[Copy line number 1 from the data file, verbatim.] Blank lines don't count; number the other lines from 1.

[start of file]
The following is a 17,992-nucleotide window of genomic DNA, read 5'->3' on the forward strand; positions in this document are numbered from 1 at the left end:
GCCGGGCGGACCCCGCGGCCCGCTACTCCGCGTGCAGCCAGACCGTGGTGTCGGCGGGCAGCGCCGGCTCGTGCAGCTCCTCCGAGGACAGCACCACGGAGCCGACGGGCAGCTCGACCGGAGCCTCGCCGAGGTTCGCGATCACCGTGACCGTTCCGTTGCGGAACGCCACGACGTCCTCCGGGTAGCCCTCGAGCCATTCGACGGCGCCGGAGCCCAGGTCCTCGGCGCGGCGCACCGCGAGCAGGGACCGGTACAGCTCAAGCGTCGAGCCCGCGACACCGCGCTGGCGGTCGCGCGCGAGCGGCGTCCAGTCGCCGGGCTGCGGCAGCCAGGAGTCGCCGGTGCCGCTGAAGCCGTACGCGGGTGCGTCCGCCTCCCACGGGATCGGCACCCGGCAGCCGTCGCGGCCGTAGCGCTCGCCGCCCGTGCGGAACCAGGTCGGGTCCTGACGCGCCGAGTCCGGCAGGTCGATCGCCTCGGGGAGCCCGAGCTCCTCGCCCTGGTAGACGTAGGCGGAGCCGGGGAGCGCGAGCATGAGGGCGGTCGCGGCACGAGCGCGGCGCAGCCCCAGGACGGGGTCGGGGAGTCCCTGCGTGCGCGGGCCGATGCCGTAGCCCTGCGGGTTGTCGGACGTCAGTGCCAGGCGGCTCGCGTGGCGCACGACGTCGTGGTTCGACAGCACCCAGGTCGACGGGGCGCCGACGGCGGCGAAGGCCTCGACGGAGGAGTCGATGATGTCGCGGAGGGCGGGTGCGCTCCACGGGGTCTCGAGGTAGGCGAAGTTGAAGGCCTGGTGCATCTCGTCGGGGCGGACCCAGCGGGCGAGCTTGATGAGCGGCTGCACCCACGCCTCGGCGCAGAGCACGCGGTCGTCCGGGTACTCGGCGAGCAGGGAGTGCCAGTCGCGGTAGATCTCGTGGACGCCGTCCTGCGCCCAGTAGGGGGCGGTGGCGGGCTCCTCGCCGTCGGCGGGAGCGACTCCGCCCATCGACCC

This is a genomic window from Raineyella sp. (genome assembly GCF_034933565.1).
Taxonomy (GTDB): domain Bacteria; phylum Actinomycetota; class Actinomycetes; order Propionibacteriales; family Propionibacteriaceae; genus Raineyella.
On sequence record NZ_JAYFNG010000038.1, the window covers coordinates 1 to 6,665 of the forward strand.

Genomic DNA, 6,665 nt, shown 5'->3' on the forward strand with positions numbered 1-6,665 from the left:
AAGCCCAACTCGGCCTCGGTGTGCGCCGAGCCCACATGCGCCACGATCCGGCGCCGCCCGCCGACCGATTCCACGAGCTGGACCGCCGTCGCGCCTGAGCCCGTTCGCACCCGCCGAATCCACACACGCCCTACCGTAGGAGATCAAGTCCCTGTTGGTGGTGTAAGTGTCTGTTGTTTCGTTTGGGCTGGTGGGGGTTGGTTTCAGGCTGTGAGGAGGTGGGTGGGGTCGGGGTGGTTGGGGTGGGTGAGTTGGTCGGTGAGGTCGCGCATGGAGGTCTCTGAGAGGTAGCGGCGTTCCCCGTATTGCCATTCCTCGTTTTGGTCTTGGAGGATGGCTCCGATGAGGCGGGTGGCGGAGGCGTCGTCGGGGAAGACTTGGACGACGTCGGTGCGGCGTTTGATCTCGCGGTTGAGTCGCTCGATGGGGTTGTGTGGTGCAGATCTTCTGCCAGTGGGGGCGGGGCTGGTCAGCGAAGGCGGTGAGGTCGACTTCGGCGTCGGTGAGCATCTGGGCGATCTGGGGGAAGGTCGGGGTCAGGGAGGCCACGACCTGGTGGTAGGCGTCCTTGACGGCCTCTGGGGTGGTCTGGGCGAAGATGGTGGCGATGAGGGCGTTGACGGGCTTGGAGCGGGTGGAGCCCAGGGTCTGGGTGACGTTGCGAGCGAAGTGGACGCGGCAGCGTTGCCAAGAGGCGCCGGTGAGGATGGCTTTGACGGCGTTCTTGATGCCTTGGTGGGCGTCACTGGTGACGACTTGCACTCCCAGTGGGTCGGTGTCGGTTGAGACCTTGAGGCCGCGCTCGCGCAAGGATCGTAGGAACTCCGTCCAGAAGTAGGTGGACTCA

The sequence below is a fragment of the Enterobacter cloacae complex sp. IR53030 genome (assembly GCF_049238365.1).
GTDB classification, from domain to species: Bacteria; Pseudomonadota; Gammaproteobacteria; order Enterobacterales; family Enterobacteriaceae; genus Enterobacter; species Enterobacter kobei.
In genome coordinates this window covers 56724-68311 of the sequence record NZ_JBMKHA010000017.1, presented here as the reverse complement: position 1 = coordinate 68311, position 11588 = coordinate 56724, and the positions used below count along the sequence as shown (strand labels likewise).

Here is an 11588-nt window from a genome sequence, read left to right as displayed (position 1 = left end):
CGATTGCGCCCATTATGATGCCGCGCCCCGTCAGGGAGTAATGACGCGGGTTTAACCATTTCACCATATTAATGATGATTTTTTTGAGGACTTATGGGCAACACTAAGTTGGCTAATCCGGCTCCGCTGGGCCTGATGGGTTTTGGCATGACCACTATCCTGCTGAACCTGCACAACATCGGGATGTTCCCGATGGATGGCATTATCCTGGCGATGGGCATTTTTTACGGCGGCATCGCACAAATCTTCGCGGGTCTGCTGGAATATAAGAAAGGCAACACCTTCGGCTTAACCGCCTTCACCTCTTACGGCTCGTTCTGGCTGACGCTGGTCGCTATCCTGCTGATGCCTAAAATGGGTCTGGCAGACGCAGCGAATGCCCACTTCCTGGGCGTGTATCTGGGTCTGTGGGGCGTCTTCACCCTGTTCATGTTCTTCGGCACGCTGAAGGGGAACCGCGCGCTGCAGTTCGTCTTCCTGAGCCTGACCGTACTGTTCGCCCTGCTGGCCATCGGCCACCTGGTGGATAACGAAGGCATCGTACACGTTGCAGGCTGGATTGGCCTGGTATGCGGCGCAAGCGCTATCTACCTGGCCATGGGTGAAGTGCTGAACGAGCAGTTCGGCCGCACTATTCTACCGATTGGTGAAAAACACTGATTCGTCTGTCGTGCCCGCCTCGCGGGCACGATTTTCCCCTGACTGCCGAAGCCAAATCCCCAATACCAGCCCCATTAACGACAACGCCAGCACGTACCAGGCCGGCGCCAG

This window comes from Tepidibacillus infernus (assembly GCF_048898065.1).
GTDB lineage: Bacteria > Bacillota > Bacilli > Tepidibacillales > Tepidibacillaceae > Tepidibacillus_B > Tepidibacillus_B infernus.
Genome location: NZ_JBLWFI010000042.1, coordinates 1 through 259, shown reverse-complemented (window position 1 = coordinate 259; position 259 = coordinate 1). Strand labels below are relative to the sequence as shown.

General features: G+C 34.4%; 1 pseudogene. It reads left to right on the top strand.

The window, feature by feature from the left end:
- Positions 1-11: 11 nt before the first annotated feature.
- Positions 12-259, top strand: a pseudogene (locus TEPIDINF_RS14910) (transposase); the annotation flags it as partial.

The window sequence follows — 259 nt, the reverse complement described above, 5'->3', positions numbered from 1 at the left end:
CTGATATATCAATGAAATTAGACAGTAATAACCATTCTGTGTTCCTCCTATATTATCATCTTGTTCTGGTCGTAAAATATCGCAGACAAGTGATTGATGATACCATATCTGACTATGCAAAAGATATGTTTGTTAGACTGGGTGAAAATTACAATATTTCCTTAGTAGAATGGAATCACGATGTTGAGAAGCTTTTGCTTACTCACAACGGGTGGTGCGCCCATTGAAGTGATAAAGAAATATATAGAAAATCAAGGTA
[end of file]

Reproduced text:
The following is a 17,992-nucleotide window of genomic DNA, read 5'->3' on the forward strand; positions in this document are numbered from 1 at the left end: